The Seven States Least Prepared for Disaster
3. New Jersey
All-hazards preparedness funding: $25,586,974 (down 1.4%)
Pct. change in public health funding: -1.3%
Among New Jersey’s shortcomings was the fact that public health funding declined, the state was ill-equipped to staff a public health lab in an emergency and it lacked a climate change adaptation plan. New Jersey’s disaster preparedness was recently, and continues to be, tested with Superstorm Sandy. Levi, from TFAH, pointed out that New Jersey was able to handle the disaster well given the tireless efforts of state employees, medical personnel and volunteers. But TFAH noted in the report that even as the initial disaster has faded away, those affected by the storm, including many New Jersey residents, continue to face disaster risks. Some of the problems pointed out by the group include unsafe drinking water, carbon monoxide poisoning and asbestos exposure.
All-hazards preparedness funding: $10,309,363 (up 2.8%)
Pct. change in public health funding: -6.0%
Kansas is one of just two states that met only three of the 10 TFAH standards for disaster readiness. Among the state’s shortcomings are its lack of a climate change adaptation plan, no accreditation by the Emergency Management Accreditation Program, and the fact that the state did not have staffing levels available at health labs to adequately deal with a disease outbreak. State officials in Kansas have taken issue with the state’s place in the ranking, arguing, among other things, that changes in the formula for federal funds hurt rural states such as Kansas. But while federal all-hazards preparedness funding was up, state funding actually declined by 6%.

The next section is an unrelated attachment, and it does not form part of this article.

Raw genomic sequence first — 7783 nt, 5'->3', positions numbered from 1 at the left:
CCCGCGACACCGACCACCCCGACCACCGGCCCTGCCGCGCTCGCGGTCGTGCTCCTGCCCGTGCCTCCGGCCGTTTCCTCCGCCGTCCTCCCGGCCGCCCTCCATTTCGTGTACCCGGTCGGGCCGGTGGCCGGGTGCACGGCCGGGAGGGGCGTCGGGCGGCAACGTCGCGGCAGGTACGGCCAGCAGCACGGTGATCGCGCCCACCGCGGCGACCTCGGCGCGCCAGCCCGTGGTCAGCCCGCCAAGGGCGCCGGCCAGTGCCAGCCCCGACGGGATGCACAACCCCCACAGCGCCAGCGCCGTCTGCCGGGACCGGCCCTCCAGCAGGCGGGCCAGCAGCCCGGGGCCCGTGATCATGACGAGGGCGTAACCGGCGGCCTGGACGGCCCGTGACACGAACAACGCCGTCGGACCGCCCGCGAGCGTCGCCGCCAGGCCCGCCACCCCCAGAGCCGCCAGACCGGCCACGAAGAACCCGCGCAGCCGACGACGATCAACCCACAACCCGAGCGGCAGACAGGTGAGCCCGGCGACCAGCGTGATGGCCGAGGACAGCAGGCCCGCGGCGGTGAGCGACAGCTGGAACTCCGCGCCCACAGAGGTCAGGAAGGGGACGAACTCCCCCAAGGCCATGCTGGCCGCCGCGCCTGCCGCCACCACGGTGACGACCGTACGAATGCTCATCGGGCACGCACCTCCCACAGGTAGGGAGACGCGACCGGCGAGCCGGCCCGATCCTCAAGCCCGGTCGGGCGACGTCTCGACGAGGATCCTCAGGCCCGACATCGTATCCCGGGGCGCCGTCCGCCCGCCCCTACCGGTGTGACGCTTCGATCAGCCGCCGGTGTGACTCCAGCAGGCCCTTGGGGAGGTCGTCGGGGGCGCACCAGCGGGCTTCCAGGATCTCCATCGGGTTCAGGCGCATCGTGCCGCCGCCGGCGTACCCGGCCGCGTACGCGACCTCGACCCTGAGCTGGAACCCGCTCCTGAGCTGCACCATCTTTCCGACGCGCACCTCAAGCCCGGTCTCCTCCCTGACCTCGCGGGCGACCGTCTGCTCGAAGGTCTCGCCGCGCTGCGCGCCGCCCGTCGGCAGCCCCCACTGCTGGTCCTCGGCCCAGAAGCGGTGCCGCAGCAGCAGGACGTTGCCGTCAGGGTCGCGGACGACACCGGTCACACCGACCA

All-hazards preparedness funding: $5,884,938 (down 11.9%)
Pct. change in public health funding: -21.0%
Much of Montana’s limited preparedness for public health disasters can probably be explained by a lack of funding, according to TFAH. Total all-hazards preparedness funding dropped 11.9% between 2011 and 2012, one of the largest drops of all states. To exacerbate the problem, the 21% drop in state public health was the worst of all states. Montana is among the minority of states that has not been accredited by the Emergency Management Accreditation Program. In addition, only 76.8% of infants ended up getting immunized for whooping cough, lower than all but a handful of states. This is despite the fact that Montana has an incidence rate of the disease nearly four times that of the country as a whole.